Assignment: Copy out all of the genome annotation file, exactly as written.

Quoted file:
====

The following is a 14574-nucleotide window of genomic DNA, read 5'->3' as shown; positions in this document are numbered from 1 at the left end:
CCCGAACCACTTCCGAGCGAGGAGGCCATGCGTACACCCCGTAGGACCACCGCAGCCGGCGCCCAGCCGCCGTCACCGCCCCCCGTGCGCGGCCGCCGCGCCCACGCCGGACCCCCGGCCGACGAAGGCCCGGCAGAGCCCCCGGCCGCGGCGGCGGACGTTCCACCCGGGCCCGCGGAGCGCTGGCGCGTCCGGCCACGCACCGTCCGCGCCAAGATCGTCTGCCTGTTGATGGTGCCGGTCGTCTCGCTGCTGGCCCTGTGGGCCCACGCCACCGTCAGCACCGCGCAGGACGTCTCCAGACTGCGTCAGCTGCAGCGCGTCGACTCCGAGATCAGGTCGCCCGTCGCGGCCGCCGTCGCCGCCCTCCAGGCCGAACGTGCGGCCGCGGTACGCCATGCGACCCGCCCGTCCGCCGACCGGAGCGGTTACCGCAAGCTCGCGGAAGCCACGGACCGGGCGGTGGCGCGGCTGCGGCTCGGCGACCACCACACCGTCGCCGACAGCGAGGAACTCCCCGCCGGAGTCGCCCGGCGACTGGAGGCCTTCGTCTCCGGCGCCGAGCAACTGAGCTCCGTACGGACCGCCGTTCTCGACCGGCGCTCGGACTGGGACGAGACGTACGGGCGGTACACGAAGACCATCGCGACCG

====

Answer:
The following is a 14574-nucleotide window of genomic DNA, read 5'->3' as shown; positions in this document are numbered from 1 at the left end:
CCCGAACCACTTCCGAGCGAGGAGGCCATGCGTACACCCCGTAGGACCACCGCAGCCGGCGCCCAGCCGCCGTCACCGCCCCCCGTGCGCGGCCGCCGCGCCCACGCCGGACCCCCGGCCGACGAAGGCCCGGCAGAGCCCCCGGCCGCGGCGGCGGACGTTCCACCCGGGCCCGCGGAGCGCTGGCGCGTCCGGCCACGCACCGTCCGCGCCAAGATCGTCTGCCTGTTGATGGTGCCGGTCGTCTCGCTGCTGGCCCTGTGGGCCCACGCCACCGTCAGCACCGCGCAGGACGTCTCCAGACTGCGTCAGCTGCAGCGCGTCGACTCCGAGATCAGGTCGCCCGTCGCGGCCGCCGTCGCCGCCCTCCAGGCCGAACGTGCGGCCGCGGTACGCCATGCGACCCGCCCGTCCGCCGACCGGAGCGGTTACCGCAAGCTCGCGGAAGCCACGGACCGGGCGGTGGCGCGGCTGCGGCTCGGCGACCACCACACCGTCGCCGACAGCGAGGAACTCCCCGCCGGAGTCGCCCGGCGACTGGAGGCCTTCGTCTCCGGCGCCGAGCAACTGAGCTCCGTACGGACCGCCGTTCTCGACCGGCGCTCGGACTGGGACGAGACGTACGGGCGGTACACGAAGACCATCGCGACCG